something that is unprecedented in american history. and joining us now is jonathan o'connell, the "washington post" reporter responsible for this story. tell us what you found. who is hanging out at the trump d.c. hotel? >> it's really a mix of all sorts of different groups but the thing i want to get across is the hotel has really become the center of republican politics in washington. any given night you go down there you could see a member of trump's inner circle, a member of his family, a republican member of congress holding a fundraiser. you could see a protest because those folks who are resisting the president and don't like the administration are using the hotel as a target on a routine basis and the other thing you see is, you see fans is it's like trump tower in new york where there are fans of the president who show up on a routine basis.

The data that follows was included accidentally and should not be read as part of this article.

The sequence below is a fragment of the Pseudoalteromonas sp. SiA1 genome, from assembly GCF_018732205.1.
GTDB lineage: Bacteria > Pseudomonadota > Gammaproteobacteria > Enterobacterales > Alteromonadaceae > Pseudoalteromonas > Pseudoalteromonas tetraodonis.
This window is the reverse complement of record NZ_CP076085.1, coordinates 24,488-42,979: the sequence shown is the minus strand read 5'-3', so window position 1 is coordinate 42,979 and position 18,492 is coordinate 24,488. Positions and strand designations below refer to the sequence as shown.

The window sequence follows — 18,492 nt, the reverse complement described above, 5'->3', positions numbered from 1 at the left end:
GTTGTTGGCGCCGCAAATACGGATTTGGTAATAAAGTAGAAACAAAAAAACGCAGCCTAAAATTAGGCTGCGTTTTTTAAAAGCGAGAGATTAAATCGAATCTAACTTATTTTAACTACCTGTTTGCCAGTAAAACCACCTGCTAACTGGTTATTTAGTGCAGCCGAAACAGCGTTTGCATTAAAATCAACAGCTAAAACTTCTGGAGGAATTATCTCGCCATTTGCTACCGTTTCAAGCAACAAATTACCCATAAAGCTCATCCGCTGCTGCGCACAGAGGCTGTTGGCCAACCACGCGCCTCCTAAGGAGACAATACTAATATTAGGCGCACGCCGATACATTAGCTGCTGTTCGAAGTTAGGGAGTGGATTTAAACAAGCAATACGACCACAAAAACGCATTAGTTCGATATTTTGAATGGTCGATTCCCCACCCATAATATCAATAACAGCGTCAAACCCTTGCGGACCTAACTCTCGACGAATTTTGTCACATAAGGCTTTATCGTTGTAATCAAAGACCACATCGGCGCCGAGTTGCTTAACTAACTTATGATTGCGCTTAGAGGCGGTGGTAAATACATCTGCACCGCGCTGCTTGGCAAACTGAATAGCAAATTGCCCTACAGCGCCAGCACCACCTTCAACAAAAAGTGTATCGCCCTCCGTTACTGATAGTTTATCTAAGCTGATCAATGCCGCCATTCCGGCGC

you see people in make america great again hats and fannie packs. >> is this because washington is a democratic town. during the obama years it is a town that became jazz and blues and obama-like. is it because republicans feel more comfortable there or is it because they feel like they can influence donald trump by spending money there? >> you know, there's a mix of folks there. mr. trump won about 4% of the vote in the district of columbia, but for republicans who feel like they are minority in this town the hotel is a place to go to find folks who share a viewpoint with you and you get to rub shoulders with members of either the cabinet or trump's inner circle or other republican big wigs. there are so many different folks there who have a role in the government now or who had a role in trump's campaign or other republicans' campaigns who are going there on a routine